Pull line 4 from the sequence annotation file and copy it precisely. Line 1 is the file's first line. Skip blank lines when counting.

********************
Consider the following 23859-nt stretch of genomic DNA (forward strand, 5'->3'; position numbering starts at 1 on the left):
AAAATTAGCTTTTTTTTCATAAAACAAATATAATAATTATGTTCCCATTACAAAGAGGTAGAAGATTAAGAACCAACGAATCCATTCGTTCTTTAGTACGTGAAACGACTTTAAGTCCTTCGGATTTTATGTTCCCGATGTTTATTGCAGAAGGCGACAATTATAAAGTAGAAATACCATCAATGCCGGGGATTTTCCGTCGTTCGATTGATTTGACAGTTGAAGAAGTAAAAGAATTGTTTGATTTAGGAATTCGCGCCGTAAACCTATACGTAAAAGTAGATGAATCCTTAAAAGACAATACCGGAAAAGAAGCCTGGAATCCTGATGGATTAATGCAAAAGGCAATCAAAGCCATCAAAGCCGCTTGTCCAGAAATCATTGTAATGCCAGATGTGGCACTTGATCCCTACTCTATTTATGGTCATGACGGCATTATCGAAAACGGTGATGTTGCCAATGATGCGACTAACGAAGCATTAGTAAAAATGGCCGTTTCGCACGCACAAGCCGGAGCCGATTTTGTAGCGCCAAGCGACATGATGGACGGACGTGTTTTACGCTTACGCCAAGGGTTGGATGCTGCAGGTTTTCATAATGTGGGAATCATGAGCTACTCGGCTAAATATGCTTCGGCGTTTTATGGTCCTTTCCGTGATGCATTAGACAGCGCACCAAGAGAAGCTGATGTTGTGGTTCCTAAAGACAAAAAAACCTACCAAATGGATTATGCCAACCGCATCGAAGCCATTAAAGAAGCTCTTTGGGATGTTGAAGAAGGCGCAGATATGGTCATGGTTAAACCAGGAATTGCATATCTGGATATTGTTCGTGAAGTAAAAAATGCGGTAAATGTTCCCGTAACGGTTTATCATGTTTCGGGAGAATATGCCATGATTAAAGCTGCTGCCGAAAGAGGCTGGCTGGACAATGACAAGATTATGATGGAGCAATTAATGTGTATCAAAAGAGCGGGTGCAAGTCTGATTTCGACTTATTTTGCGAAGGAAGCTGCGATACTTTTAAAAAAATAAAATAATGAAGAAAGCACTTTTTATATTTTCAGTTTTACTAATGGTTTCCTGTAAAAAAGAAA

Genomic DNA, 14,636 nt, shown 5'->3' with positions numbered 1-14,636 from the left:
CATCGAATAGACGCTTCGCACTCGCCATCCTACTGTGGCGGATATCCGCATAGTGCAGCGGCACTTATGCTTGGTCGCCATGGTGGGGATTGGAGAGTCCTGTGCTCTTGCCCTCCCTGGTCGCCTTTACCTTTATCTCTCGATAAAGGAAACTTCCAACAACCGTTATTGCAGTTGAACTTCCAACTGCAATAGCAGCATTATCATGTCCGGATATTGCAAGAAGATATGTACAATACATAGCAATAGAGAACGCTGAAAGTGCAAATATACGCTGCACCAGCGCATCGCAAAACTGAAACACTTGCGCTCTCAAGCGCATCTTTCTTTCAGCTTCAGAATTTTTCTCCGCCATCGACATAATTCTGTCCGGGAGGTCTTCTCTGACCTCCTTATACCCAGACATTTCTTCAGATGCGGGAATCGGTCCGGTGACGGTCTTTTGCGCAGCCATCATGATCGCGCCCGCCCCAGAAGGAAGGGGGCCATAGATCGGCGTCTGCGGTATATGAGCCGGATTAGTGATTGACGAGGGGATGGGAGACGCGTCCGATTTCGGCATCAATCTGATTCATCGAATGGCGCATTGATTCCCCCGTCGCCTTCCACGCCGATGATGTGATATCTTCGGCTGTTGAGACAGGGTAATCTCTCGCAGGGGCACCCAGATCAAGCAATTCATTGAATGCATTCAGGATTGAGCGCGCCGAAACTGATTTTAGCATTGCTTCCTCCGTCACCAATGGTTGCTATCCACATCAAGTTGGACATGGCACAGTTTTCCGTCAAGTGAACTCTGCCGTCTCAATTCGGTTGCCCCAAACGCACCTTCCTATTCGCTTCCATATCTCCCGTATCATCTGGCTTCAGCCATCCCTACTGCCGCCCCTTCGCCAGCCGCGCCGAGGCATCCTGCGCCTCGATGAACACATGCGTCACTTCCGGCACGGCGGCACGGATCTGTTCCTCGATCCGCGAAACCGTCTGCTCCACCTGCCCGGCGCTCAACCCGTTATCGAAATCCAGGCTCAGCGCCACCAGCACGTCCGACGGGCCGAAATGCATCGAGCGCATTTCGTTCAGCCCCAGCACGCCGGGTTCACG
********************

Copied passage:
CATCGAATAGACGCTTCGCACTCGCCATCCTACTGTGGCGGATATCCGCATAGTGCAGCGGCACTTATGCTTGGTCGCCATGGTGGGGATTGGAGAGTCCTGTGCTCTTGCCCTCCCTGGTCGCCTTTACCTTTATCTCTCGATAAAGGAAACTTCCAACAACCGTTATTGCAGTTGAACTTCCAACTGCAATAGCAGCATTATCATGTCCGGATATTGCAAGAAGATATGTACAATACATAGCAATAGAGAACGCTGAAAGTGCAAATATACGCTGCACCAGCGCATCGCAAAACTGAAACACTTGCGCTCTCAAGCGCATCTTTCTTTCAGCTTCAGAATTTTTCTCCGCCATCGACATAATTCTGTCCGGGAGGTCTTCTCTGACCTCCTTATACCCAGACATTTCTTCAGATGCGGGAATCGGTCCGGTGACGGTCTTTTGCGCAGCCATCATGATCGCGCCCGCCCCAGAAGGAAGGGGGCCATAGATCGGCGTCTGCGGTATATGAGCCGGATTAGTGATTGACGAGGGGATGGGAGACGCGTCCGATTTCGGCATCAATCTGATTCATCGAATGGCGCATTGATTCCCCCGTCGCCTTCCACGCCGATGATGTGATATCTTCGGCTGTTGAGACAGGGTAATCTCTCGCAGGGGCACCCAGATCAAGCAATTCATTGAATGCATTCAGGATTGAGCGCGCCGAAACTGATTTTAGCATTGCTTCCTCCGTCACCAATGGTTGCTATCCACATCAAGTTGGACATGGCACAGTTTTCCGTCAAGTGAACTCTGCCGTCTCAATTCGGTTGCCCCAAACGCACCTTCCTATTCGCTTCCATATCTCCCGTATCATCTGGCTTCAGCCATCCCTACTGCCGCCCCTTCGCCAGCCGCGCCGAGGCATCCTGCGCCTCGATGAACACATGCGTCACTTCCGGCACGGCGGCACGGATCTGTTCCTCGATCCGCGAAACCGTCTGCTCCACCTGCCCGGCGCTCAACCCGTTATCGAAATCCAGGCTCAGCGCCACCAGCACGTCCGACGGGCCGAAATGCATCGAGCGCATTTCGTTCAGCCCCAGCACGCCGGGTTCACG